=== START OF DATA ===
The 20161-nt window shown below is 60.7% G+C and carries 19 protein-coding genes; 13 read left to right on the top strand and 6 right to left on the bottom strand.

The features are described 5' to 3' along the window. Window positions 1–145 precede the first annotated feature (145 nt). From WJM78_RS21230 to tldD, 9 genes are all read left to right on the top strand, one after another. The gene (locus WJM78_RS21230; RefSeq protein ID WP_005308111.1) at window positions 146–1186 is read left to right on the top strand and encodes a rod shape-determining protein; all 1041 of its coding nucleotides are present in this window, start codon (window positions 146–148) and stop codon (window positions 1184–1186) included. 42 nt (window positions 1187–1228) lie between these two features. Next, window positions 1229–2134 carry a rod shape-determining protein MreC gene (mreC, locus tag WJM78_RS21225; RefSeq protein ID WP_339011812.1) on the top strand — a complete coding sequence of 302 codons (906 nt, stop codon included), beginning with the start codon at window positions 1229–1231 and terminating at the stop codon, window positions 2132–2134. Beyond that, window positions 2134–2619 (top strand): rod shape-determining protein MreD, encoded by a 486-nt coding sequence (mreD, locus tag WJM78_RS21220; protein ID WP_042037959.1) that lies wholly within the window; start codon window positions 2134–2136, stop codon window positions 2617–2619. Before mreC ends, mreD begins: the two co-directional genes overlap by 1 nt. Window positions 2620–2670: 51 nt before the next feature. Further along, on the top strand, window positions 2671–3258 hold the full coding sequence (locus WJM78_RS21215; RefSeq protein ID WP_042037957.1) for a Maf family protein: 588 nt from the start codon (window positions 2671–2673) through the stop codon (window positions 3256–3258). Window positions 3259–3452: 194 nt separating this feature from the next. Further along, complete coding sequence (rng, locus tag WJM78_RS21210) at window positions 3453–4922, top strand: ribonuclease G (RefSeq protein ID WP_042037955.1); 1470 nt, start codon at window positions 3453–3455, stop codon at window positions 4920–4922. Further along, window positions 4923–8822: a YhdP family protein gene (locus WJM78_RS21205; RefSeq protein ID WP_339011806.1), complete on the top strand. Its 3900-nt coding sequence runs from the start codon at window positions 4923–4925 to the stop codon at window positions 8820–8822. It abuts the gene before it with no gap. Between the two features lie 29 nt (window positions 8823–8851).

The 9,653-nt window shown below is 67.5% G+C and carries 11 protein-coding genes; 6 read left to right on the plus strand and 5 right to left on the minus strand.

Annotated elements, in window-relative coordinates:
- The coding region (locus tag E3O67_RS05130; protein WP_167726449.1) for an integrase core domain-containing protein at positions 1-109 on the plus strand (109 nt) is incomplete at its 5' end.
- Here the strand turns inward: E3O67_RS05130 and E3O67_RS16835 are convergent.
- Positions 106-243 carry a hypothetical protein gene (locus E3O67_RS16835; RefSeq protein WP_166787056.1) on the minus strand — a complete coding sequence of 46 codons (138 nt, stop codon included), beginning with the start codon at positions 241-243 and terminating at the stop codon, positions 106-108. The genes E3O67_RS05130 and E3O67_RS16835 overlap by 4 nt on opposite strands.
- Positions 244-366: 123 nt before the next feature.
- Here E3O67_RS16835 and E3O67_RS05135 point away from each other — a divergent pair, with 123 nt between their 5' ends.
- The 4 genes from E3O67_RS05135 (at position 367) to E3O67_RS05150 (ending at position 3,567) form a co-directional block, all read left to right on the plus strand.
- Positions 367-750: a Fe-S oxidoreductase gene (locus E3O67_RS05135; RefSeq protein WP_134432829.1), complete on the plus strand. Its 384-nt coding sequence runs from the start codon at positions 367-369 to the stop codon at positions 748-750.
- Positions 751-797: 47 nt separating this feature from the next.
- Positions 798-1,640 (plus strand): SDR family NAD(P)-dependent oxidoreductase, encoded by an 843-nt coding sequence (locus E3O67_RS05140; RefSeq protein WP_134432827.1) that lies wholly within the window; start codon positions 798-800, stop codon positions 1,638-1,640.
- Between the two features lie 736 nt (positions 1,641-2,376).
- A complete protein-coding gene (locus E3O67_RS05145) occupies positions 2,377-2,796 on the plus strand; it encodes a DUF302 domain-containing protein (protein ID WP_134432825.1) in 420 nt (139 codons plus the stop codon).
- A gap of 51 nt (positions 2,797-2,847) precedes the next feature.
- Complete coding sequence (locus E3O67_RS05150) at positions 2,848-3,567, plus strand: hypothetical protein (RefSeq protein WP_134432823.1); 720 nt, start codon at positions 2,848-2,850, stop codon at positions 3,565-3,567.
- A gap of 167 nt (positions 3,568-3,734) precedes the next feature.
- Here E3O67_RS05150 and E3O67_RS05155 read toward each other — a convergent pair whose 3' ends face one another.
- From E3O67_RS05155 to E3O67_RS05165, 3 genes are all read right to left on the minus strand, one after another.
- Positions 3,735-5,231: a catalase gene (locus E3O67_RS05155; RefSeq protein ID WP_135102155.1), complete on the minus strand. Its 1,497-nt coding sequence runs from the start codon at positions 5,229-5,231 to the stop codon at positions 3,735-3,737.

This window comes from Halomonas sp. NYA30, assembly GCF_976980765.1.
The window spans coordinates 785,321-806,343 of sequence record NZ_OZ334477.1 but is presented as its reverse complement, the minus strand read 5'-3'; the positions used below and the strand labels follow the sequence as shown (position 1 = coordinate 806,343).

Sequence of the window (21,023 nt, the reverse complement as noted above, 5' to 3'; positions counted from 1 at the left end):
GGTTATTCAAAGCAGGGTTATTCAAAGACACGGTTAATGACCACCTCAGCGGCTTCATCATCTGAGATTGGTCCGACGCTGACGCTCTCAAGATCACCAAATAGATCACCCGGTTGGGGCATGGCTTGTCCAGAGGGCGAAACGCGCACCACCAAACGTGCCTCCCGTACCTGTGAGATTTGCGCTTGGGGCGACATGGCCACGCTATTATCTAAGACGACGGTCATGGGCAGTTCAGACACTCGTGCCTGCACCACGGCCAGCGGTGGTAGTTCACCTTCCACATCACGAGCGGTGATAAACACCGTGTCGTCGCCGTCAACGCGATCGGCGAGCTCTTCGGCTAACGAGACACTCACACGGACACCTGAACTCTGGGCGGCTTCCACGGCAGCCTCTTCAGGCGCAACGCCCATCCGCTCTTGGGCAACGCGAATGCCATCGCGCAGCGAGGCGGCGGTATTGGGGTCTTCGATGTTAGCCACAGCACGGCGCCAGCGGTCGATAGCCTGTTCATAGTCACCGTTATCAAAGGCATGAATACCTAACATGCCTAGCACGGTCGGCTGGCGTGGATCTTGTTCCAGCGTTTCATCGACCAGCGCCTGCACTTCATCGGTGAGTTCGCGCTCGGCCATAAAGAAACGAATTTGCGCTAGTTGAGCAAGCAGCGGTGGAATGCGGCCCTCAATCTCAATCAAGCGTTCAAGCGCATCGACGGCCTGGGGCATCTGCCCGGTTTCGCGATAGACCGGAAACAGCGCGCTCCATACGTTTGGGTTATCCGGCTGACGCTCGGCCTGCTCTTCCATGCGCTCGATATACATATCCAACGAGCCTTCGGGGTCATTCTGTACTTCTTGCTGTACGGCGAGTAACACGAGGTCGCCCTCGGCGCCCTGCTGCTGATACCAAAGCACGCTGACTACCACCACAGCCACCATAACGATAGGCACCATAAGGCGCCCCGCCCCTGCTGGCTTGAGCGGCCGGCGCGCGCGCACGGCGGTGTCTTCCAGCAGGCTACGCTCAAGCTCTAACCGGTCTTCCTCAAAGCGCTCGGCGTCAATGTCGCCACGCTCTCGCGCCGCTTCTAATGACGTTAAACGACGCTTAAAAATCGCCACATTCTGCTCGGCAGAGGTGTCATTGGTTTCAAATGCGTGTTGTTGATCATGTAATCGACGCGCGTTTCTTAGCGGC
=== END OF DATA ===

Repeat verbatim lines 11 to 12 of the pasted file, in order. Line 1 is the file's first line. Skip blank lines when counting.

- Positions 367-750: a Fe-S oxidoreductase gene (locus E3O67_RS05135; RefSeq protein WP_134432829.1), complete on the plus strand. Its 384-nt coding sequence runs from the start codon at positions 367-369 to the stop codon at positions 748-750.
- Positions 751-797: 47 nt separating this feature from the next.